MINNEAPOLIS (AP) — The left foot is fully repaired and rehabilitated after playing through the pain last season, and Mitch Leidner has lost 20 pounds. Minnesota’s fifth-year senior quarterback is primed for a strong finish.
Bring on the season, and the opener against Oregon State on Thursday night.
“Definitely want to leave a legacy,” Leidner said, adding: “I know the rest of the seniors feel the same exact way.”
The Beavers were 2-10 last year, including 0-9 in Pac-12 play, and allowed an average of 37 points to rank 113th out of 127 FBS teams. Coach Gary Andersen overhauled the schemes on offense and defense, contributing to the growing pains.
The best asset for the Beavers will be the passing game, with new quarterback Darell Garretson aided by a deep group of wide receivers. Garretson last played on Oct. 18, 2014, before a wrist injury ended his sophomore season at Utah State. That was two weeks after he engineered an upset of BYU, then ranked 18th in The Associated Press poll, on the road.
Garretson completed 63 percent of his passes for Utah State. Three Beavers quarterbacks posted a collective 46.9 completion percent rate last year while Garretson sat out as a transfer.
“It’s a good feeling to have a guy that’s been in the moment,” Andersen said, adding: “I hope that it will be a calming feeling for some of the younger players who may be in the position to have a little more nerves than you’d want them to have.”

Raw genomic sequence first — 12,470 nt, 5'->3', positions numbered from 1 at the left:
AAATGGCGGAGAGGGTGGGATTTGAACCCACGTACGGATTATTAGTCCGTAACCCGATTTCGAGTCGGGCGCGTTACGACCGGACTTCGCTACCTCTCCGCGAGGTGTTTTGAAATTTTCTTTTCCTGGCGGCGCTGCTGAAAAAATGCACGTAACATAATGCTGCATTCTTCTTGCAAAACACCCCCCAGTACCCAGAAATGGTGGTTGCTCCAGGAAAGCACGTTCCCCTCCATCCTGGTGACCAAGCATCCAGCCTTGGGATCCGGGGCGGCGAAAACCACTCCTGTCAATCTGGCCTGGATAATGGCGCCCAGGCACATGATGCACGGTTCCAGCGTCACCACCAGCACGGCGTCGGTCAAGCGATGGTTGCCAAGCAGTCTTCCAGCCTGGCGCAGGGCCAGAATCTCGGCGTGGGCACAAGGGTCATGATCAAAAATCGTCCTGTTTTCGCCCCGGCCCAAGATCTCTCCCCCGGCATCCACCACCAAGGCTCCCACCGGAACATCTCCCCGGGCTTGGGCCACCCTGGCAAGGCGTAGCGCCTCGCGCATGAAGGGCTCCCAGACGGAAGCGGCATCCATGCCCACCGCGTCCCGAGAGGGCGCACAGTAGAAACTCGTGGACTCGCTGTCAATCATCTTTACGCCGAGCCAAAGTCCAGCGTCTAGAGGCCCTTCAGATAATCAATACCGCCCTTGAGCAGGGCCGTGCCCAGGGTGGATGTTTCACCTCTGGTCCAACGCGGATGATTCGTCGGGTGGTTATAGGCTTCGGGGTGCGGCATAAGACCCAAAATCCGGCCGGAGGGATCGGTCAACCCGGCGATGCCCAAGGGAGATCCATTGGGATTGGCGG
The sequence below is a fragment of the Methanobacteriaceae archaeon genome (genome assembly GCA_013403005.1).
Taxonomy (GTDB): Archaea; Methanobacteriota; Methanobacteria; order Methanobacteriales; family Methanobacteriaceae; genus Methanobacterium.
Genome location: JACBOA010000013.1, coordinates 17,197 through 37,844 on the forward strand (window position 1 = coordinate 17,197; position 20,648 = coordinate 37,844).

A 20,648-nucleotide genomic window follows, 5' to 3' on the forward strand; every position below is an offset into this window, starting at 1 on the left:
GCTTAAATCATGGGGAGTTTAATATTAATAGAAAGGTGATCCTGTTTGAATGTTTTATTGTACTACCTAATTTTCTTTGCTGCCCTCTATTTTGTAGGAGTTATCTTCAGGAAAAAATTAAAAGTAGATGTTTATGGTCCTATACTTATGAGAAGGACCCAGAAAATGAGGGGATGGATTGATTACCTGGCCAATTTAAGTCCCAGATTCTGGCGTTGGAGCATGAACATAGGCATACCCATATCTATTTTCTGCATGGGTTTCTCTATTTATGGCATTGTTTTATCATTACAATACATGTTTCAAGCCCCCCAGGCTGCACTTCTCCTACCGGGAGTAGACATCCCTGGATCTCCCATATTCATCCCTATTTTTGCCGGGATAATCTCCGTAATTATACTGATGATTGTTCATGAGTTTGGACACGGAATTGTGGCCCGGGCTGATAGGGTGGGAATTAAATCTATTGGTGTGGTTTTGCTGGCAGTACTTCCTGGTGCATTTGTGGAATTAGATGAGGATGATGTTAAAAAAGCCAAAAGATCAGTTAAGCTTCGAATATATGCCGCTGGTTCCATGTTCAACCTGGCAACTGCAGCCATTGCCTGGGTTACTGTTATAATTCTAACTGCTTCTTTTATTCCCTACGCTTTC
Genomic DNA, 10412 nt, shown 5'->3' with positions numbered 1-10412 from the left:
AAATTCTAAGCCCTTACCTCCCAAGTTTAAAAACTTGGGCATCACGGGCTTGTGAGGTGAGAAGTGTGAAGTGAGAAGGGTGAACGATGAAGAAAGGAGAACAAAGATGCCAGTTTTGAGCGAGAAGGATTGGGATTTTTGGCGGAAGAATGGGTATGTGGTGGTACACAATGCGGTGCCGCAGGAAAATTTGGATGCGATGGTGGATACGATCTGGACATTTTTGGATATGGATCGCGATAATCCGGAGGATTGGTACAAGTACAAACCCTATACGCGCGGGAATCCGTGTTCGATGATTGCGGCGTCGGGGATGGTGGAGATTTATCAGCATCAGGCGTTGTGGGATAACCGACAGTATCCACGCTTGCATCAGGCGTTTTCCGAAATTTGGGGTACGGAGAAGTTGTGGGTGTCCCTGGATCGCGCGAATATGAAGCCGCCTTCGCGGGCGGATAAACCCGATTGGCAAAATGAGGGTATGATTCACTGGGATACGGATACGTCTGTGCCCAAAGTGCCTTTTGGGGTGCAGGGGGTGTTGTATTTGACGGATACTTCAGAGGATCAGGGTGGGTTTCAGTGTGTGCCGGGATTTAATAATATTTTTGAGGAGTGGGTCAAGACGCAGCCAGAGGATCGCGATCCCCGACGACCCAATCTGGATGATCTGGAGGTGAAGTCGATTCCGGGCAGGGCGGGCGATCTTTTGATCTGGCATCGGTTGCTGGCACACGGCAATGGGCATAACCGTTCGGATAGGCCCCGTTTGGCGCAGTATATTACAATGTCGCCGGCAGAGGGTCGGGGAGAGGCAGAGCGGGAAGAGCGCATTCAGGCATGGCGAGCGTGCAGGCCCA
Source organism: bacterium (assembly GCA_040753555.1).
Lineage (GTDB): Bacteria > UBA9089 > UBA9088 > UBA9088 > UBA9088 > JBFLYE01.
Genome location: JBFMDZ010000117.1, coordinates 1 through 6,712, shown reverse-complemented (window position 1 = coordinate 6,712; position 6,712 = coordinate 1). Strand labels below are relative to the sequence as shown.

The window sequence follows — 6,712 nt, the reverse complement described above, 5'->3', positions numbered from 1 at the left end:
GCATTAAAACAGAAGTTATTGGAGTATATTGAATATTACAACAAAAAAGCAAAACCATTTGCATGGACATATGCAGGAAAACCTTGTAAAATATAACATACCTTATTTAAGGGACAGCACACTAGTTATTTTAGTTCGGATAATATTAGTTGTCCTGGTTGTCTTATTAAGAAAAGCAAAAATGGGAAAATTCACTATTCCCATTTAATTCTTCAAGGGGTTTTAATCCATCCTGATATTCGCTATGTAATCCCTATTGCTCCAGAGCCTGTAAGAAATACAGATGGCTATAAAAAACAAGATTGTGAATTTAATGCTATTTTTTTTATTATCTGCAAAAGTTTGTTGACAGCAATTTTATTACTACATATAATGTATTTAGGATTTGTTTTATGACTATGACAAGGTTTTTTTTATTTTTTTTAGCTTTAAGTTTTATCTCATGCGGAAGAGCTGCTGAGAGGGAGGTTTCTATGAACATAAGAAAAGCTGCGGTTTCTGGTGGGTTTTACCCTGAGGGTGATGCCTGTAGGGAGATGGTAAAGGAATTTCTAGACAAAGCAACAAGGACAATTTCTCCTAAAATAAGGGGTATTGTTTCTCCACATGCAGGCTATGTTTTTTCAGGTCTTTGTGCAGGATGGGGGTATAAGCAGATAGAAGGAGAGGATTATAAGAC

Here are some key angles to know about the game:
Minnesota and Oregon State have played only three times in history, last in 1981. Andersen was the coach at Wisconsin for two years before taking over the Beavers last season, though, so he’s well-versed in the Gophers and their style.
“I don’t expect a whole lot of change. Tough, physical, play the game the right way. I think they’re well taught,” Andersen said, adding: “I don’t think a lot of people on the West Coast overall have an idea of how far that program’s come.”
STILL FOR SALE
After an overflow sellout crowd of 54,147 took in the 2015 lid-lifter against TCU, then the No. 2 team in the AP poll, the attendance against Oregon State will likely fall well short of that. The Vikings and Twins also play at the same time, and with the state fair ongoing and several high schools holding their football openers too. Plus, Minnesota is coming off a mediocre 6-7 season.
To help stem the sales slump, new athletic director Mark Coyle halted a scheduled price increase that was authorized by his predecessor.
“That’s a great decision,” coach Tracy Claeys said. “People only have so much money to spend.”
Claeys made hand deliveries to some season ticket holders this summer.
“You can try all the gimmicks you want to sell all the tickets you want, but the bottom line is you’ve got to win,” Claeys said. “The more ballgames you win, the more people come out and see you play.”
Seth Collins has moved from quarterback to wide receiver after declaring his intent to transfer but ultimately staying put. Jordan Villamin led the Beavers last season with 660 yards and five touchdowns receiving. Speedy senior Victor Bolden is also back.
“The receiving corps has to be a big part of who we are this year,” Andersen said.
DEJA VU FOR DAMARIUS
Minnesota safety Damarius Travis will take the field for his final home opener, for a second time. He played against TCU last season but hurt his hamstring and wound up with a medical redshirt. Travis was inspired by a recent drive by the stadium.
“It kind of gave me chills just looking at it and thinking about playing in a game again,” he said.
Gophers wide receiver Tyler Johnson, a native of Minneapolis who is part of a deep class of in-state freshmen, has drawn rave reviews during camp.
“Tremendous hands, and he can jump and come up with the ball,” Claeys said. “He’ll definitely be a part of what we’re doing this fall.”
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